This content originally appeared on Mashable for a US audience and has been adapted for the UK audience.
Paints pots and canvas are a thing of the past. Technology has digitised just about every art form. Though there are debates over whether newfangled concepts can truly be considered works of art (we’re talking about you, NFTs), it’s undeniable that technology has made art far more accessible.
Digital tech allow graphic designers and illustrators simulate a variety of mediums using a selection of devices and tools: A tablet, a stylus, a touch-sensitive pad, and some creative software like Adobe Fresco. That flexibility, in addition to a quick turnaround and the end product, makes digital art appealing from a commercial perspective.
Of course, the tablets, styluses, and pads can cost quite a bit. And it’s all a bit confusing if you don’t know your art-based tech jargon. As far as we’re concerned, the best place to start is a drawing tablet. And we can help paint a clear picture on how to choose one.
Why should you use a drawing tablet?
A good tablet — plus your software and pen — will affect how well you’re able to translate your drawing skills to the screen, or, if you’re a total beginner, the control you have over your artistic process. Meanwhile, different software — such as Adobe Illustrator or Photoshop — will offer different mediums and editing options.
What kinds of drawing tablets are there?
Most drawing tablets can be placed into the below categories:
Graphics tablet — The simplest of the bunch, essentially a touch-sensitive pad with a pen that you can plug into your computer so you have more control over your cursor (and therefore your digital pen) while drawing. The movement of your stylus on the pad will be reflected on your computer screen.
Pen display — Probably what most people think of in terms of drawing tablets, these panels will let you see the tracks of your stylus or pen as you go. Instead of having to plug into a computer, these are standalone tablets able to produce art themselves.
Tablet computer — iPads and their ilk are powerful minicomputers for which drawing is just one of many other functions. Often their use for art will require purchase of a pen or accessory of some sort for better control, and the creative software of your choice.
Keep these categories in mind when shopping around for a new tablet.
Do you need to be a good artist to use a drawing tablet?
Artists of any skill level can use a tablet. But do take your skill level into account before buying. If you’re not entirely comfortable drawing without looking at your hand moving across the paper, for instance, you might find a graphics tablet a bit difficult to use, since you’ll have to watch the monitor while drawing with your hand. In that case, a pen display or iPad might suit you better.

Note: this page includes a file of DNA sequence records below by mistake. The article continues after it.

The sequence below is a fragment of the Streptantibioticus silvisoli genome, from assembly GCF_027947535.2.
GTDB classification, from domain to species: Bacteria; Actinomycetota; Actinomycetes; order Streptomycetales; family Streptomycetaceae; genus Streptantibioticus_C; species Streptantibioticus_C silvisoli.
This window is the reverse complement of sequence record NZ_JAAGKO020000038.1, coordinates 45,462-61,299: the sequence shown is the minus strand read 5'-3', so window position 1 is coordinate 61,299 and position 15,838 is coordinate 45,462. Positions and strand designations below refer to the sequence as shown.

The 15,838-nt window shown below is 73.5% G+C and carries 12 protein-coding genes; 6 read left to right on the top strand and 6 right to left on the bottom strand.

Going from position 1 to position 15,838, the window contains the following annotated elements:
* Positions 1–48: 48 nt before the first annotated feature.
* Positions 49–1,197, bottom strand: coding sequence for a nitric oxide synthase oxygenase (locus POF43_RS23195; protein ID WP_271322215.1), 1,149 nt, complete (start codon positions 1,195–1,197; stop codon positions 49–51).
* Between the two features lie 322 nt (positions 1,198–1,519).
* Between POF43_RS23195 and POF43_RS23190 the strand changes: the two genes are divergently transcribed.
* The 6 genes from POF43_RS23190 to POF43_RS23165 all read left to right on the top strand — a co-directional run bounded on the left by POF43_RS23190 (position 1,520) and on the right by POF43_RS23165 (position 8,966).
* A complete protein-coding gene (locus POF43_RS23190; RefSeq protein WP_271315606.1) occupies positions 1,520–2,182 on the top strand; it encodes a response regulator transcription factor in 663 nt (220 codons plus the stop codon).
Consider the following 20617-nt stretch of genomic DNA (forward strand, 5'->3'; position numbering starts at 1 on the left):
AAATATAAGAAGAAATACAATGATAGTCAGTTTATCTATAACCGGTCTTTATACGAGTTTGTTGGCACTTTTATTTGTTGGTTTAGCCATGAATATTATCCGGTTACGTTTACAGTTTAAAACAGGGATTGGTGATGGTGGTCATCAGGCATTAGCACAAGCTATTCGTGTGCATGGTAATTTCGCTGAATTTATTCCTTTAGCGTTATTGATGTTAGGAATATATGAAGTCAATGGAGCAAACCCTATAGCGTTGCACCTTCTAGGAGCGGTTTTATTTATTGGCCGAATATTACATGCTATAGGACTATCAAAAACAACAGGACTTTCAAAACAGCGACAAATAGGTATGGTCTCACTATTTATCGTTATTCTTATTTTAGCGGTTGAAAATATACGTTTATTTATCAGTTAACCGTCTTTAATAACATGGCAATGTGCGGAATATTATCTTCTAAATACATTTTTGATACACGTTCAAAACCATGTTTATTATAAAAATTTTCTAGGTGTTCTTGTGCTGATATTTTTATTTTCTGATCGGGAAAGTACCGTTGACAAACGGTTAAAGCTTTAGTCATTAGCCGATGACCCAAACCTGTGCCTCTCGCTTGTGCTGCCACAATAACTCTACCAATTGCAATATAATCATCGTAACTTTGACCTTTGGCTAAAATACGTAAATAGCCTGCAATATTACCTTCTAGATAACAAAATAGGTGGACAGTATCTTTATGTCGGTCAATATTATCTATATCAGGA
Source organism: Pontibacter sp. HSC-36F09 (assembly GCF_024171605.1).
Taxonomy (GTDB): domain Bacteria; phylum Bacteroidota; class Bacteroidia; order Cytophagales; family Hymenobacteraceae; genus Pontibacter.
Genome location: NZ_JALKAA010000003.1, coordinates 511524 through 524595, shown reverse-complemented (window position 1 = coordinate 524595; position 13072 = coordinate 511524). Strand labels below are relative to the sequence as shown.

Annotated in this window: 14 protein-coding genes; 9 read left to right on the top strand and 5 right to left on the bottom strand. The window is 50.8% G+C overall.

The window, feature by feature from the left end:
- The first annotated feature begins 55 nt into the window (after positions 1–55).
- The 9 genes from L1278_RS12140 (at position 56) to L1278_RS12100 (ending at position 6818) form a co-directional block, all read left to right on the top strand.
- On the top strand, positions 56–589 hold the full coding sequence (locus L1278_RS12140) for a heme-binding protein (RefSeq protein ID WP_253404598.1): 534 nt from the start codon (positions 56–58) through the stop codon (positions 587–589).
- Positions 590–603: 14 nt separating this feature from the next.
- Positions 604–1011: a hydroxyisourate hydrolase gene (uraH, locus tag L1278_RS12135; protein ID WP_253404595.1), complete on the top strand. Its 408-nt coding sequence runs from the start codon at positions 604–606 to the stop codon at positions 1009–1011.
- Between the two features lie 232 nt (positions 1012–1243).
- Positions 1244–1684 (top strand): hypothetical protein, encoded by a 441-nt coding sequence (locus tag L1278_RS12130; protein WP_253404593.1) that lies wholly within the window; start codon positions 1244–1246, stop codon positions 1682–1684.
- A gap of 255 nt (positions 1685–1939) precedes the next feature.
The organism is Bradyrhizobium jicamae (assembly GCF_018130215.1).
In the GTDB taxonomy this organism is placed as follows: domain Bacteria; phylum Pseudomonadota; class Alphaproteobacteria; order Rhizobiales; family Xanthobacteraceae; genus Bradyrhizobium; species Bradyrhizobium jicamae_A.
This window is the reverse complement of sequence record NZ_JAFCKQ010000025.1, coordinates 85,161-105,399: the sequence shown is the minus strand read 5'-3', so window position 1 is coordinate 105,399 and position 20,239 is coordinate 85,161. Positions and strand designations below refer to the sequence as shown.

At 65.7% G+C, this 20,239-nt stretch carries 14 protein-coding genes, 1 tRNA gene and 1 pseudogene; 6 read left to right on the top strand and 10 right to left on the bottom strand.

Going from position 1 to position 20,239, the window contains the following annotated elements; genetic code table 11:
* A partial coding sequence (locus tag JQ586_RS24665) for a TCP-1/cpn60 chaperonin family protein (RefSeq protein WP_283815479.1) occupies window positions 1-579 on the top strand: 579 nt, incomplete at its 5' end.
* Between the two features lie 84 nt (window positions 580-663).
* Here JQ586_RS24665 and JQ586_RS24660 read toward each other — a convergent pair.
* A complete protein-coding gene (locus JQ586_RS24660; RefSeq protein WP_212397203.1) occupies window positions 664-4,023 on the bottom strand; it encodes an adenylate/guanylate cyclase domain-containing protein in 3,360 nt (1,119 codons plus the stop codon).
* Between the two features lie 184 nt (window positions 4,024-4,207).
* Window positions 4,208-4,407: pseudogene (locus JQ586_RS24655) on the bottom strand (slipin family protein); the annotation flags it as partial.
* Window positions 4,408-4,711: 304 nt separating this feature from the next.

What’s the best type of screen for a drawing tablet?
A tablet’s screen is critical to its performance. If you’re trying to create photorealistic works of art, a high resolution is worth the price. But if you just want to practice your drawing skills on a more casual basis, a run-of-the-mill tablet with lower resolution will be more cost-effective. The thickness of a screen will affect parallax — the shifting of a line or object based on a person’s perspective, caused by the distance (however small) between pen and interface, separated by the screen. Minimising parallax will help keep your perspective consistent.
How sensitive are drawing tablets?
They can be different sensitivities, but once again consider what works best for you. Some might prefer a super touch-sensitive screen that will pick up on every feather-light brush of the pen, while others will want a less responsive tablet that they can press harder on to keep a line steadier, or prevent accidental marks.
The feel of a tablet is also crucial. Obviously, it won’t feel the same as drawing on paper, but the material and make of the tablet can determine how much give, friction, and glide it has. A tablet’s tactile aspect is very important to consider, especially if you’re someone who is very particular about your setup.
How big are drawing tablets?
Size and heft is one of the most important aspects to keep in mind — whether you want a tiny, portable thing to carry everywhere with you for sketching or a heavy-duty unit equipped with loads of extra features that will stay on your desk. The size of a tablet typically corresponds to the dimensions of its active area (i.e. the part of the tablet you can actually draw on), so in addition to portability, have a think about the size and detail of the work you intend to do. It’s never fun to run out of drawing space.
What is tracking speed?